Paul Manafort tried to get a US visa for a Russian billionaire with ties to the mob

President Trump’s former campaign chief Paul Manafort was recently outed by the Associated Press for secretly working for Russian billionaire Oleg Deripaska in 2006 to “influence politics, business dealings and news coverage inside the United States, Europe and the former Soviet republics to benefit the Putin government.”

Much has been made of this connection, but well before Manafort signed this lucrative, $10 million contract, Manafort first met Deripaska when he attempted to secure a visa into the US for the oligarch – despite his ties with organized crime.

Deripaska was not allowed entry into the United states because of suspected “criminal associations and relationships,” according to the State Department. Deripaska was suspected of having connections with the head of the notorious organized crime group called the Ismailovskaya Brotherhood, as well as with criminals involved in the dozens of killings in the “Aluminium Wars” of the mid-1990s.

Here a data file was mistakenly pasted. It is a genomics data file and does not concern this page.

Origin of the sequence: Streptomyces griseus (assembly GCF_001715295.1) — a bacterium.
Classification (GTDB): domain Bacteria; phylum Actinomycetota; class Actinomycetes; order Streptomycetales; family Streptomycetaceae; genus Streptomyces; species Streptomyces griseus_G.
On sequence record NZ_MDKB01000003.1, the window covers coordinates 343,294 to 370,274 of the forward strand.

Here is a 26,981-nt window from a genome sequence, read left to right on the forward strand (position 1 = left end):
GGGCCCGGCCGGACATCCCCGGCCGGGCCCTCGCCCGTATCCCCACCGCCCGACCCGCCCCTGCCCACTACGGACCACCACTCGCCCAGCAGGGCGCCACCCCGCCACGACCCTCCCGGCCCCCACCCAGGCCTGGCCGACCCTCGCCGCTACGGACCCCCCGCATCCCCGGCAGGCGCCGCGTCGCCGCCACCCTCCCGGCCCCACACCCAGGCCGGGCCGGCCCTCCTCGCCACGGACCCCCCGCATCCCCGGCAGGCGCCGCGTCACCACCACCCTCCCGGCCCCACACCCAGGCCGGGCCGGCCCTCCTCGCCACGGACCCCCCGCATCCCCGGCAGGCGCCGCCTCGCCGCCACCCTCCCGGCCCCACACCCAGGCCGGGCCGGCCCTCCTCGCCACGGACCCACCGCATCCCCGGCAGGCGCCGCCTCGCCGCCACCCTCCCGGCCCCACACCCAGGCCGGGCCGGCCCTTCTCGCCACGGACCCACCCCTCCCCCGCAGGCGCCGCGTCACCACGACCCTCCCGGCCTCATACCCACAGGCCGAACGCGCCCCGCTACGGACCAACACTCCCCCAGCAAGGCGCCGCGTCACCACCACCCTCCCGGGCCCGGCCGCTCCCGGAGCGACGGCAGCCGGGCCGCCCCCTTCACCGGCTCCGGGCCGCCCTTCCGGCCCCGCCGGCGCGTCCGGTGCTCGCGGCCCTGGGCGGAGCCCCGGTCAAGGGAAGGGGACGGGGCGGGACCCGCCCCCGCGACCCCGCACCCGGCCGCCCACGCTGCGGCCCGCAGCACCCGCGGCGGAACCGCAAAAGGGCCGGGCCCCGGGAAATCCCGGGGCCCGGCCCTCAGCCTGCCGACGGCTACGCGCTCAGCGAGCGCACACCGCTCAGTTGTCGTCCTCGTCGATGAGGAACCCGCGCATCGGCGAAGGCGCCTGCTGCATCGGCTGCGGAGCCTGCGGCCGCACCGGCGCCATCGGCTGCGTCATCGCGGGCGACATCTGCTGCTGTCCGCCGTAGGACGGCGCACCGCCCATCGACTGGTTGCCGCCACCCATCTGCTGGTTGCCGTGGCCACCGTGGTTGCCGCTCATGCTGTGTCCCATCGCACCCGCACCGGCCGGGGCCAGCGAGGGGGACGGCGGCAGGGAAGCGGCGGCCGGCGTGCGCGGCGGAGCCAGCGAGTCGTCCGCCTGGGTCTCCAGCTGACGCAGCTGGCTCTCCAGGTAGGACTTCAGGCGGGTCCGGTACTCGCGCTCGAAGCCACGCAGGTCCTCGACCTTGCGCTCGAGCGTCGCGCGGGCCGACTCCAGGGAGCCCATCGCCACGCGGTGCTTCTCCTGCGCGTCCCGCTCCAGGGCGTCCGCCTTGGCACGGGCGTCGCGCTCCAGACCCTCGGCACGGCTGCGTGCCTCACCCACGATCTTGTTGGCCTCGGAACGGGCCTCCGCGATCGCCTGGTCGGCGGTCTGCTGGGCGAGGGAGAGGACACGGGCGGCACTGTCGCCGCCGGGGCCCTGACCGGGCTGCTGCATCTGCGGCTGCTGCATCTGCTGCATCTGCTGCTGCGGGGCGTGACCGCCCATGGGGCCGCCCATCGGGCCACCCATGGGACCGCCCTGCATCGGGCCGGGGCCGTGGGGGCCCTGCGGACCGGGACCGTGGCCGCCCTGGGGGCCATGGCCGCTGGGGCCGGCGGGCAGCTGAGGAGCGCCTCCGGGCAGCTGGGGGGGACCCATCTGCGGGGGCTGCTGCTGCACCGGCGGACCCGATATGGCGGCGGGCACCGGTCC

Manafort began to help Deripaska with his visa issue following an FBI interview with the oligarch which ultimately resulted in his second ban from entering the US. (His first ban, at this point, had been temporarily lifted thanks to efforts by Republican Senator Bob Dole.)

Manafort lobbied on behalf of Deripaska, and retained publicity professionals to propagate favorable stories about Deripaska.

While Deripaska has flatly denied all allegations of his criminal connections, the FBI ultimately gave him a limited-entry permit following multiple interviews. The FBI reported that they were receiving “interesting information” from Deripaska.

Manafort’s apparent soft spot for a man with suspected violent crime connections is baffling, considering his later decision to run the Trump campaign. Trump’s 2016 presidential bid centered largely around stoking fears of Mexican “murderers” who are supposedly invading the US and spreading crime. (Statistics show that immigrants commit crimes at lower rates than American citizens.)

On the issue of assisting the Russian government, Manafort maintains that his business relationship with Deripaska was public and legal, and that he did not work for the Russian government. When asked about Manafort’s efforts to secure a travel visa for Deripaska, his spokesman said “I do not expect I will get an answer about something that happened 15 years ago. I apologize.”

Nathan Wellman is a Los Angeles-based journalist, author, and playwright. His less-political Youtube channel can be found here. Follow him on Twitter: @LightningWOW